New World Stages on West 50th Street is an off-Broadway venue that has the architectural feel of a suburban cineplex. In fact, it once was the home of a multiple-screen movie theatre, which – now converted to showcase live performances – serves legitimate-theatre audiences well. Each auditorium, ranging in size from 199 to 499 seats – has stadium seating, meaning there is not a bad seat in the house – no obstructions, not even the beehive hairdos of the ladies who lunch sitting at the matinee in front of you.
Two shows currently at New World Stages – the musical comedy, Altar Boyz, and the drama Bill W. and Dr. Bob – make good use of the environment the theatre complex provides.
Altar Boyz, written by Kevin Del Aguila (book) and Gary Adler & Michael Patrick Walker (music and lyrics), pretends to be the final stop of a concert tour for a Christian boy band made up of Matthew, Mark, Luke, Juan, and Abraham. (Abraham is the one Jewish member among the four Catholic boys.)
Through a series of flashbacks and musical numbers, Altar Boyz reveals how the boys met, formed the band, and advanced through their careers.
Simultaneously a satirical look at the boy-band phenomenon – think N’Sync or Backstreet Boys – and Christian pop-rock, Altar Boyz scores on both counts. (It slips a bit in consistency when it makes some cracks about Catholic belief that are actually better targeted at Evangelical Protestants.)
The music and lyrics have wit and panache. The music offers pastiches of rock, pop, country and western, and Broadway show tunes. The lyrics have unexpected turns that unfailingly evoke laughter (sometimes giggles, sometimes guffaws).
The current cast members of Altar Boyz are all replacements for those who can be heard on the original cast CD. That does not reflect on their quality, for all five “boyz” turn in fine performances. Particularly noteworthy is Zach Hanna as Mark, the band’s closeted gay member. (Every boy band has at least one, right?) Hanna creates his character through subtle glances and gestures without a word to define what he makes apparent to the audience. (Apropos of The Big Voice, Mark’s object of affection, Kyle Dean Massey – who plays Matthew -- comes from a small town in Arkansas, where he once sang in the same church choir as Metro Herald contributor Tim Hulsey.)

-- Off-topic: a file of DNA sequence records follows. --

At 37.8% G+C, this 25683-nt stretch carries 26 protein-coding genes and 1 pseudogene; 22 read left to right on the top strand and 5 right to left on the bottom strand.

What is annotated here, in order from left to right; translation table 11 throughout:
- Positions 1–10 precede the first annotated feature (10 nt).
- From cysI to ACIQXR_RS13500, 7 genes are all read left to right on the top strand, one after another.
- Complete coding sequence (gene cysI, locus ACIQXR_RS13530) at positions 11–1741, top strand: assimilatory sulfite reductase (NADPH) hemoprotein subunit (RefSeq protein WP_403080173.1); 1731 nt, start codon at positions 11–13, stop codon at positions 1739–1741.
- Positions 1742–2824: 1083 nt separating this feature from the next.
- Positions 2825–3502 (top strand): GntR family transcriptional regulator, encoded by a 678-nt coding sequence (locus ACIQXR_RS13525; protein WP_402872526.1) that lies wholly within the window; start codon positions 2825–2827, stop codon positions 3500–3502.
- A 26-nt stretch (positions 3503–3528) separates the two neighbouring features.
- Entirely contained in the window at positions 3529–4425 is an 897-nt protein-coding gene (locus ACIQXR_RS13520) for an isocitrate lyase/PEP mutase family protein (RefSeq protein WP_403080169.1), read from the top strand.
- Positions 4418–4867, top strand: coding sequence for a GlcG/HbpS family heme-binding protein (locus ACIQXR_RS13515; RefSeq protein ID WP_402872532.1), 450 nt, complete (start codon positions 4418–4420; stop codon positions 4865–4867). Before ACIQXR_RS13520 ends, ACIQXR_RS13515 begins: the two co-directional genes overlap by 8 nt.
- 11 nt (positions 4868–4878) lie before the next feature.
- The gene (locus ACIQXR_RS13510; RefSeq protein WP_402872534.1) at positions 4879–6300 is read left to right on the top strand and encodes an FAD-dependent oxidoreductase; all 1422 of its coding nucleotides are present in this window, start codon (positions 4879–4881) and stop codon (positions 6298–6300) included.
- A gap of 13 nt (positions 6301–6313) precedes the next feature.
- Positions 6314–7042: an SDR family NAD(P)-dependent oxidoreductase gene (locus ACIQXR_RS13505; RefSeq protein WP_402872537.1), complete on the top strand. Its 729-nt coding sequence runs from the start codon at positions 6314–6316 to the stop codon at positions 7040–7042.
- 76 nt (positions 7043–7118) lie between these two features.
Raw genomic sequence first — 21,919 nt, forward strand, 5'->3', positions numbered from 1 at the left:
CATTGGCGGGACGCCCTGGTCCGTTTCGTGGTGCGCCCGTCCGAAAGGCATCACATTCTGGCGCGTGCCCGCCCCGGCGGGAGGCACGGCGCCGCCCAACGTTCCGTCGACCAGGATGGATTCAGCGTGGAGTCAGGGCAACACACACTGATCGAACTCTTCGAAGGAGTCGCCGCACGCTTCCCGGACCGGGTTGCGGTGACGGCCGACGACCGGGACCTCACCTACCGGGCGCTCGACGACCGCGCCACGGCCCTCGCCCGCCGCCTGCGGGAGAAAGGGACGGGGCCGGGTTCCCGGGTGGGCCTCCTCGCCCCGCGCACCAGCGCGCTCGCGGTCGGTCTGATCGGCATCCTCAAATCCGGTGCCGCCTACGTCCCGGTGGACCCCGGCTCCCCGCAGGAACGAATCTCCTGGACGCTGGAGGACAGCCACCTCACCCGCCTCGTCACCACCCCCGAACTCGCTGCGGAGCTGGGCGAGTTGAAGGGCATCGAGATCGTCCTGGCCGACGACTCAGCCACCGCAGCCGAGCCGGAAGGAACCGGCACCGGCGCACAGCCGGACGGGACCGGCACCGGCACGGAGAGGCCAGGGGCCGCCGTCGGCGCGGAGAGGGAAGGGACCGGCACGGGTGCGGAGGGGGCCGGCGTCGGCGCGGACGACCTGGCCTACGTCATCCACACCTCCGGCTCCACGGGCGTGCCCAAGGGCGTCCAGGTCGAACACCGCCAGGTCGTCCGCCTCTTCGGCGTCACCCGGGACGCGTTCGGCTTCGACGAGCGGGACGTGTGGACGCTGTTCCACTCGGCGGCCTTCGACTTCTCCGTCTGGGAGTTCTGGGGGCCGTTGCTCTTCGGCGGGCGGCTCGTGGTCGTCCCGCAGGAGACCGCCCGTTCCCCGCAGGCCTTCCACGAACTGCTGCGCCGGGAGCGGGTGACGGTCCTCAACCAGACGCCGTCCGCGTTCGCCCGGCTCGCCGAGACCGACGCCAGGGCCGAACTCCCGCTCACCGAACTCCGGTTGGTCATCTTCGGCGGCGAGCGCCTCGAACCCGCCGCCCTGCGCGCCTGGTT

Landon Beard (Luke) and Eric Schneider (Abraham) also offer well-tuned performances, as did Carlos L. Encinias, the understudy who played Juan on the night I saw Altar Boyz. Remarkably – and for this equal credit goes to the playwright as well as the actors – the characters are not homogenized. Instead, each of the five has a distinct personality and purpose, so that the whole is greater than the sum of its parts.
While Altar Boyz is playing in Stage 4 at New World Stages, Stage 2 hosts Bill W. and Dr. Bob (written by Stephen Bergman and Janet Surrey), a show as close to critic-proof as one might find. That is to say, even if the reviews are tepid or negative, audiences flock to see Bill W. and Dr. Bob, which tells the story of the founders of Alcoholics Anonymous. Given that New York critics, as a class, tend to disparage the uplifting and inspiring and to prefer the cynical and inhumane – not that there’s anything wrong with that! -- negative reviews of Bill W. and Dr. Bob have been expected. (Note, however, that this reviewer has read none of the notices for this show and is, therefore, open to correction.)
Director Rick Lombardo (full disclosure: he is a college classmate and onetime theatre colleague of mine) explains how word of mouth led to an extended run for Bill W. and Dr. Bob when it premiered at the New Repertory Theatre near Boston, prior to its being optioned for New York.
The cast and crew knew they had an unexpected success on their hands when, a few performances into the run, audience members spontaneously called out “Hi Bill” when Robert Krakovski (as Bill Wilson) stepped to the front of the stage and announced, “My name is Bill, and I’m an alcoholic.”